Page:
A Fighting Chance by Elizabeth Warren

18779662.jpgNonfiction — print. Metropolitan Books, 2014. 365 pgs. Library copy.

As the whispers of Warren’s name grows louder as a possible candidate for president in 2016, particularly in the area of America where I live, I could not resist grabbing Warren’s autobiography off the shelf at the public library. I had heard of Warren before became the first female Senator from the Commonwealth of Massachusetts; she was a frequent interviewee on the documentaries I watched about the 2008 economic crisis. But I knew little of her personal life or how she became involved in politics.

Warren’s early history is not unlike that of most women her age – expected to marry a man, raise children, and cut her own education and career short. It seems unimaginable that an eventual Harvard professor would drop out of college after marriage or would have to argue with her husband to be allowed to return, but I think that is what makes her more personable and better able to connect with people. She struggled for years to care for her children and finish school after her marriage ended and explains in the book that she was only able to finish for two reasons: (1) the tremendous and free support of her family who provided constant, reliable childcare and (2) the financial assistance of the U.S. government to attend university without the interest rates and high costs students today experience.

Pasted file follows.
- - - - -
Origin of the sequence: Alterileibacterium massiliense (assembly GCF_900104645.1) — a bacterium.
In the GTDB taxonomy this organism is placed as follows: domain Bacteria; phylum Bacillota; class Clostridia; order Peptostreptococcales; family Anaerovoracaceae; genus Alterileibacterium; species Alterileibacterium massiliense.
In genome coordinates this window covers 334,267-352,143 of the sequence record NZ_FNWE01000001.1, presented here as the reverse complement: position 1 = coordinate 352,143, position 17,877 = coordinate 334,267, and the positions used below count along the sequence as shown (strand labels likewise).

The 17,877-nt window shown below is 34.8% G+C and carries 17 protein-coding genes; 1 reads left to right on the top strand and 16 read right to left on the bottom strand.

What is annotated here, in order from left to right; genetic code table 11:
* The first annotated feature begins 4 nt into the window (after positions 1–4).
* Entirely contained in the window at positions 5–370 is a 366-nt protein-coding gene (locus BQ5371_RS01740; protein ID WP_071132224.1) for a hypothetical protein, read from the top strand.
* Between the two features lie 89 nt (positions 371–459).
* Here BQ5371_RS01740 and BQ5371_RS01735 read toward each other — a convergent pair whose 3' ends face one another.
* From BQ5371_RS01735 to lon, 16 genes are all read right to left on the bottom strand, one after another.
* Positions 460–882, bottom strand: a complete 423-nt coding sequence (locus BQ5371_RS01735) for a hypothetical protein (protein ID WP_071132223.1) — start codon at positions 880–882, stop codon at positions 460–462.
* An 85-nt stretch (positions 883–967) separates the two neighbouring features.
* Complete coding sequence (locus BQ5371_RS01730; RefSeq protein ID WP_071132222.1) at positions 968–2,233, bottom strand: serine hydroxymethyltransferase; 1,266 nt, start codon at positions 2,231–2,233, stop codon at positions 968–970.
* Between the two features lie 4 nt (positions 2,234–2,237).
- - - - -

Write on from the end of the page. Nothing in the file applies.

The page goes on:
The second aspect is her latest fight in Washington, and the bulk of her memoir is devoted to detailing her first fight – the banking industry and their lobbyists. Declaring bankruptcy is the only way to clear one’s debts, although not student loan debt, and to stop the harassment of bill collectors, but the act is often presented as a scam, as a way people who are financial irresponsible are able to escape the consequences of their actions. It is certainly a view I have internalized and one Warren herself said she held because, after all, her parents were poor and never declared bankruptcy even after her father lost his job. Instead, her mother put on her ill-fitting suit and got a job as a telephone operator. It is the pull-yourself-up-by-your-bootstraps story that so permeates American culture.

“I will be grateful to my mother and daddy until the day I die. They worked hard — really hard — to help my brothers and me along. But we also succeeded, at least in part, because we were lucky enough to grow up in an America that invested in kids like us and helped build a future where we could flourish. Here’s the hard truth: America isn’t building that kind of future any longer. Today the game is rigged — rigged to work for those who have money and power.”

But visiting bankruptcy court as an adult for an unrelated matter, Warren saw people – young and old, blue collar and white collar – declaring bankruptcy after one medical disaster depleted their savings or they lost their job. Hearing these stories, Warren began researching the rise in the number of people declaring bankruptcy eventually leading her to research into the bank industry and to become an advocate for tougher regulation because the system is rigged.

And that, ultimately, is what her book is about – how the financial system is rigged in favor of corporations who want to do away with the ability of people to declare bankruptcy, how the political system is rigged in favor of corporations who donate millions to politicians. Warren refuses to mince words – a refreshing change from most politicians in this country – and while I doubt she will end up on the Democratic ticket given the vitriol backlash to her heading the Consumer Financial Protection Bureau, I am glad she is representing the Commonwealth of Massachusetts and the rest of the 99 percent in the Senate.

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